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mjmommy2001
Returning Member

Taxable income for scholarships

We have freshmen twins that both got scholarships.  Child 1 had more money in scholarships (box 5) than in box 1, where child #2, had less money in box 5, than in box 1 on their 1098-T.  While doing turbo tax, it said that both had taxable income.  I still need to get final room and board numbers, but am I supposed to put their scholarship amounts from box 5 as other income at the beginning of turbo tax?  Where am I am to put what turbo tax is saying as taxable income in the program?   I am so confused on this.  Thanks

2 Replies
NCperson
Level 15

Taxable income for scholarships

Hal_Al
Level 15

Taxable income for scholarships

Do not report a dependent student's taxable scholarship on your tax return.  If it needs to be reported, it goes on the student's separate tax return. If the amount of taxable  scholarship is less than $12,400 and that is the student's only income, it does not need to be reported (the student does not need to file a tax return).  If it needs to be entered (on their returns), it gets entered in the educational expenses section of TurboTax (TT), not the income section. 

 

You do not need the room and board amounts for this issue (unless you also have 529 plan distributions).

 

The student with more in box 1 does NOT have taxable income (see exception below).  There's an error. 

For the other student, only the difference between box 5 and box 1 is taxable  and that difference can be reduced by other qualified expenses (books & computers, but not room & board) not included in box 1.  The Box 5 amount is NOT the taxable amount.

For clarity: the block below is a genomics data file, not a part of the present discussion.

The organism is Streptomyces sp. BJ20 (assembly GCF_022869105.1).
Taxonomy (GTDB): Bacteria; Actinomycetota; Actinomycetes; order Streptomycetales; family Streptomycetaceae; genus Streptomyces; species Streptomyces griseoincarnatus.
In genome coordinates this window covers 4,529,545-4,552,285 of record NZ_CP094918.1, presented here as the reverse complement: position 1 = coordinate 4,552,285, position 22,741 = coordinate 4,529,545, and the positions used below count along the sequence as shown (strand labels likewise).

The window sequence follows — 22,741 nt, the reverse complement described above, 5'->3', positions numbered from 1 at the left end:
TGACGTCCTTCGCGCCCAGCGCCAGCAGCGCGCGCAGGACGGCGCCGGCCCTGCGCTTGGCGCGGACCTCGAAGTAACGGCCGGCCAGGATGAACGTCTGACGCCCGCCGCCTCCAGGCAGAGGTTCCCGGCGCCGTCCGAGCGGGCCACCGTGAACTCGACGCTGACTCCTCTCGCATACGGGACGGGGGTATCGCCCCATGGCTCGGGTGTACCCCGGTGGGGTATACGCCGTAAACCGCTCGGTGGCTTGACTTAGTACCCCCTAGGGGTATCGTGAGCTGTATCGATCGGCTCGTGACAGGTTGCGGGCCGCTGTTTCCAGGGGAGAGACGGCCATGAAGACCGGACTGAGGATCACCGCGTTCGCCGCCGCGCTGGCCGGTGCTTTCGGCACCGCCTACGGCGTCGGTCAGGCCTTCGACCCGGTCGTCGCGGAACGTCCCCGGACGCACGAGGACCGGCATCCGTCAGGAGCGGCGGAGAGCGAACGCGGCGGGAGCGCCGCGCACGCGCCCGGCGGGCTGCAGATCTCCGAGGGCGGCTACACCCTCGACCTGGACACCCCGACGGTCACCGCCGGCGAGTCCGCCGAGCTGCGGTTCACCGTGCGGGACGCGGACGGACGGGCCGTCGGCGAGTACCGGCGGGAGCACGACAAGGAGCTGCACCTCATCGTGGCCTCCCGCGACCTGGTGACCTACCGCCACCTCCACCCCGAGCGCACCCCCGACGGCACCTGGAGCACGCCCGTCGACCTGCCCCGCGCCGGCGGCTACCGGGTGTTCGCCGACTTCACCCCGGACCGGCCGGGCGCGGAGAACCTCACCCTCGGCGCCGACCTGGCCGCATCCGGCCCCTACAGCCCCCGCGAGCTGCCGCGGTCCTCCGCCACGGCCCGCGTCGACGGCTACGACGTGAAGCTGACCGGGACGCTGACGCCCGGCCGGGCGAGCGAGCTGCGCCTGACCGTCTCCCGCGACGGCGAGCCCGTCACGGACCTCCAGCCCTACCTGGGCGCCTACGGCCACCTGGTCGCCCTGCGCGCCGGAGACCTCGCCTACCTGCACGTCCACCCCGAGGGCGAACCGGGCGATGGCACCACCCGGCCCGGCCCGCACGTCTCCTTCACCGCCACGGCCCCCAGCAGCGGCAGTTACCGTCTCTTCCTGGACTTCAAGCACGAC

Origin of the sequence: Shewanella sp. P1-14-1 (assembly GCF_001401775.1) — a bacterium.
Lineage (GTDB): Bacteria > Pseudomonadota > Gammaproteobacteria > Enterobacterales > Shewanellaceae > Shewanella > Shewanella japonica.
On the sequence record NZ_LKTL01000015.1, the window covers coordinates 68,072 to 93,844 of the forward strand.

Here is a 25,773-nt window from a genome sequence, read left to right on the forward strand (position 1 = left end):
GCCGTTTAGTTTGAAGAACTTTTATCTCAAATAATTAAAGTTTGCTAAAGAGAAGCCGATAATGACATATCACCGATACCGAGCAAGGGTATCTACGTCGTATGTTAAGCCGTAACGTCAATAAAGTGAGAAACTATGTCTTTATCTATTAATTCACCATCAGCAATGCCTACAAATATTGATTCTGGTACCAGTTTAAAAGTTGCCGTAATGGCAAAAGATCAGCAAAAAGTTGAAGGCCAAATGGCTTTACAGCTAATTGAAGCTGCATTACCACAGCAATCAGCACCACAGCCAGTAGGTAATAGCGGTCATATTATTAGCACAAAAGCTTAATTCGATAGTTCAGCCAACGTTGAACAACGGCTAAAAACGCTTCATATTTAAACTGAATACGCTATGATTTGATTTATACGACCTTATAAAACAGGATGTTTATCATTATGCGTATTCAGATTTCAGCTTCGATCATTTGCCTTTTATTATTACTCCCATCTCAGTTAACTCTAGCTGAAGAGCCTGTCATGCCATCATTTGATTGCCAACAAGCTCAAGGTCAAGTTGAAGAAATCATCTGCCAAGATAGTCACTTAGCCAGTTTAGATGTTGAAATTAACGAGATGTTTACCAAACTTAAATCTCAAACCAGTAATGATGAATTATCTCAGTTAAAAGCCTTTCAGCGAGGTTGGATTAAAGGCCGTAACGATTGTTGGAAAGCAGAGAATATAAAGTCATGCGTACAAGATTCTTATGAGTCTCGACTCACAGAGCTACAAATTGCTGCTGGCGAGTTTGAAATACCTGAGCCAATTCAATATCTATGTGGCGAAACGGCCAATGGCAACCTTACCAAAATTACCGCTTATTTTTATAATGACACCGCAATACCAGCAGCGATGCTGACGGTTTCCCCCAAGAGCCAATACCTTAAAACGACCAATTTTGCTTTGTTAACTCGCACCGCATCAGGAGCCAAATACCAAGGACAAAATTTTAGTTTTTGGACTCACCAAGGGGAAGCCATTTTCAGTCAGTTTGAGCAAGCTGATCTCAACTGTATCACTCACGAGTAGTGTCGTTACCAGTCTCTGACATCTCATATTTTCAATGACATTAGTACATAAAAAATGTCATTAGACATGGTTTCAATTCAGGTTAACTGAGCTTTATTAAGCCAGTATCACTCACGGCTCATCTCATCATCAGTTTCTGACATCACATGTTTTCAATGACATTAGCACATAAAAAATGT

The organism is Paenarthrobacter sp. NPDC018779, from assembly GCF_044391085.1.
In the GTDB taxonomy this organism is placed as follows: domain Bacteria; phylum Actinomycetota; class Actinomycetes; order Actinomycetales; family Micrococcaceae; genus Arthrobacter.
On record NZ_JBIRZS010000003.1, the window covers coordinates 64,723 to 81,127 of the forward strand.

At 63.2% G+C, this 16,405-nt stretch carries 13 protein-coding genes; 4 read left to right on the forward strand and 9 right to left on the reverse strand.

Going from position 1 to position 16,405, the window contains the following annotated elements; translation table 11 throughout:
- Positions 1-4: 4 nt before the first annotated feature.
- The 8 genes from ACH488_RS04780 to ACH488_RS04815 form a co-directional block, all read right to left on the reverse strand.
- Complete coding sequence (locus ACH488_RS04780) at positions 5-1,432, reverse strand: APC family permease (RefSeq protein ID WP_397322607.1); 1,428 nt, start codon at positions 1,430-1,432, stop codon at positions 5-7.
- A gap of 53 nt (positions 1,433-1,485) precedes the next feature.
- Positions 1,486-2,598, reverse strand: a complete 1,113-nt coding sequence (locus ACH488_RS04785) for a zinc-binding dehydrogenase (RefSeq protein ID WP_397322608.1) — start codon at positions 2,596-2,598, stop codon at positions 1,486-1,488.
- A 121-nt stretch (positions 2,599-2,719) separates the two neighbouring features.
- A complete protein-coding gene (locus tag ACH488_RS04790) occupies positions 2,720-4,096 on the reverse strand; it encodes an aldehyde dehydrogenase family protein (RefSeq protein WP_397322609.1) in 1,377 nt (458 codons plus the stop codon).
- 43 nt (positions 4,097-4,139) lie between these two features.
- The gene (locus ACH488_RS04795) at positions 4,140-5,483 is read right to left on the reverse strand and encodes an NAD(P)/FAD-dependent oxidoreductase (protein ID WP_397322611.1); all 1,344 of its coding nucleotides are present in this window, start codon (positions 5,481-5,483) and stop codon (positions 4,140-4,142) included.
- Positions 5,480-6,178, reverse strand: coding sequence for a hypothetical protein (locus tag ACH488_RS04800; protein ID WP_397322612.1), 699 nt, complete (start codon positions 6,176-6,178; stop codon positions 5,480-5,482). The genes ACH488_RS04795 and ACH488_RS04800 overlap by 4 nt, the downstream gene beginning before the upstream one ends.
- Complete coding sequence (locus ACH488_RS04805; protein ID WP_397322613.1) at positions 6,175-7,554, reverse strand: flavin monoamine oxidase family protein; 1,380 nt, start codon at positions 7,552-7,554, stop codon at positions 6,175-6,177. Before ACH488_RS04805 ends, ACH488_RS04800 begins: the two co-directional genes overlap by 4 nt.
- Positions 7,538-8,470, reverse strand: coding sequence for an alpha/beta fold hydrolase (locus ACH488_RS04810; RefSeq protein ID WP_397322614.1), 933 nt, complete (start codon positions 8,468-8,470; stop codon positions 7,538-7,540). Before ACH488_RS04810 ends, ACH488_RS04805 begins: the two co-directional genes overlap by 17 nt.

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There is a tax “loop hole” available. The student reports all his scholarship, up to the amount needed to claim the American Opportunity Credit (AOC), as income on his return. That way, the parents  (or himself, if he is not a dependent) can claim the tuition credit on their return. They can do this because that much tuition was no longer paid by "tax free" scholarship.  You cannot do this if the school’s billing statement specifically shows the scholarships being applied to tuition or if the conditions of the grant are that it be used to pay for qualified expenses.

Using an example: Student has $10,000 in box 5 of the 1098-T and $8000 in box 1. At first glance he/she has $2000 of taxable income and nobody can claim the American opportunity credit. But if she reports $6000 as income on her return, the parents can claim $4000 of qualified expenses on their return.

Books and computers are also qualifying expenses for the AOC. So, extending the example, the student had another $1000 in expenses for those course materials, paid out of pocket, she would only need to report $5000 of taxable scholarship income, instead of $6000.

 

 

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